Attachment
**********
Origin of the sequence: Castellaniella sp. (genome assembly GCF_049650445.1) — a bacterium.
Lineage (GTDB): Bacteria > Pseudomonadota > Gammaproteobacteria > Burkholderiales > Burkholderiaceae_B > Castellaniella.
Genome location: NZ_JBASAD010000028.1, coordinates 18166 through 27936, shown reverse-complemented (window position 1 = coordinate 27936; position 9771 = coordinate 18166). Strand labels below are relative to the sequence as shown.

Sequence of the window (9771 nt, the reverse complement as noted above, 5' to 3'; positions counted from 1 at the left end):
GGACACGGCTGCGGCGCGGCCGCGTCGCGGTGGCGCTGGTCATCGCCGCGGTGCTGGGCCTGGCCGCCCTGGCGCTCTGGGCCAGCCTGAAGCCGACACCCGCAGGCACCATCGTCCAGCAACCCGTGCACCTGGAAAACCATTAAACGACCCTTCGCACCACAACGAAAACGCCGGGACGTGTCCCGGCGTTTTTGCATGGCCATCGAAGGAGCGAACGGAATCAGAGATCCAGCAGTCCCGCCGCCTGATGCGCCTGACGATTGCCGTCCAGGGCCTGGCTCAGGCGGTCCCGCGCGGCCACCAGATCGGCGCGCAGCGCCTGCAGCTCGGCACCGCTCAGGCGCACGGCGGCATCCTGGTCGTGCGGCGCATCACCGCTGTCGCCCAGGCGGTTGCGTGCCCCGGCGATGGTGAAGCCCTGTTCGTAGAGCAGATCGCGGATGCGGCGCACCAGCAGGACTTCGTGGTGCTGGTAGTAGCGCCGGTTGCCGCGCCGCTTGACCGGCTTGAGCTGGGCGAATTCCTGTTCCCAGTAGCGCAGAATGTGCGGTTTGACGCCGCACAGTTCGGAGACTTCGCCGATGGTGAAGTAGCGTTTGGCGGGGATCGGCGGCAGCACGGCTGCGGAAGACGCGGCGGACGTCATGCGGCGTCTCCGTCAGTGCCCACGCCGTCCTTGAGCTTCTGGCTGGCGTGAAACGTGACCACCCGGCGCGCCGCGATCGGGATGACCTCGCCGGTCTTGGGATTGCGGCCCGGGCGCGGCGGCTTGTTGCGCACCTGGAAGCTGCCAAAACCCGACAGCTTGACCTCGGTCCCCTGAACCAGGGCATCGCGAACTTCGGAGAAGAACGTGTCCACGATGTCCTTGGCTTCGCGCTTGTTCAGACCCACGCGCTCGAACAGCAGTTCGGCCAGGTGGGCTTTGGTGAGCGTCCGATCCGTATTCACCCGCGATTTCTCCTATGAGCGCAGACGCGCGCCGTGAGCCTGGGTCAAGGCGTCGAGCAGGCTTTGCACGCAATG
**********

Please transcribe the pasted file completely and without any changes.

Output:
Origin of the sequence: Castellaniella sp. (genome assembly GCF_049650445.1) — a bacterium.
Lineage (GTDB): Bacteria > Pseudomonadota > Gammaproteobacteria > Burkholderiales > Burkholderiaceae_B > Castellaniella.
Genome location: NZ_JBASAD010000028.1, coordinates 18166 through 27936, shown reverse-complemented (window position 1 = coordinate 27936; position 9771 = coordinate 18166). Strand labels below are relative to the sequence as shown.

Sequence of the window (9771 nt, the reverse complement as noted above, 5' to 3'; positions counted from 1 at the left end):
GGACACGGCTGCGGCGCGGCCGCGTCGCGGTGGCGCTGGTCATCGCCGCGGTGCTGGGCCTGGCCGCCCTGGCGCTCTGGGCCAGCCTGAAGCCGACACCCGCAGGCACCATCGTCCAGCAACCCGTGCACCTGGAAAACCATTAAACGACCCTTCGCACCACAACGAAAACGCCGGGACGTGTCCCGGCGTTTTTGCATGGCCATCGAAGGAGCGAACGGAATCAGAGATCCAGCAGTCCCGCCGCCTGATGCGCCTGACGATTGCCGTCCAGGGCCTGGCTCAGGCGGTCCCGCGCGGCCACCAGATCGGCGCGCAGCGCCTGCAGCTCGGCACCGCTCAGGCGCACGGCGGCATCCTGGTCGTGCGGCGCATCACCGCTGTCGCCCAGGCGGTTGCGTGCCCCGGCGATGGTGAAGCCCTGTTCGTAGAGCAGATCGCGGATGCGGCGCACCAGCAGGACTTCGTGGTGCTGGTAGTAGCGCCGGTTGCCGCGCCGCTTGACCGGCTTGAGCTGGGCGAATTCCTGTTCCCAGTAGCGCAGAATGTGCGGTTTGACGCCGCACAGTTCGGAGACTTCGCCGATGGTGAAGTAGCGTTTGGCGGGGATCGGCGGCAGCACGGCTGCGGAAGACGCGGCGGACGTCATGCGGCGTCTCCGTCAGTGCCCACGCCGTCCTTGAGCTTCTGGCTGGCGTGAAACGTGACCACCCGGCGCGCCGCGATCGGGATGACCTCGCCGGTCTTGGGATTGCGGCCCGGGCGCGGCGGCTTGTTGCGCACCTGGAAGCTGCCAAAACCCGACAGCTTGACCTCGGTCCCCTGAACCAGGGCATCGCGAACTTCGGAGAAGAACGTGTCCACGATGTCCTTGGCTTCGCGCTTGTTCAGACCCACGCGCTCGAACAGCAGTTCGGCCAGGTGGGCTTTGGTGAGCGTCCGATCCGTATTCACCCGCGATTTCTCCTATGAGCGCAGACGCGCGCCGTGAGCCTGGGTCAAGGCGTCGAGCAGGCTTTGCACGCAATG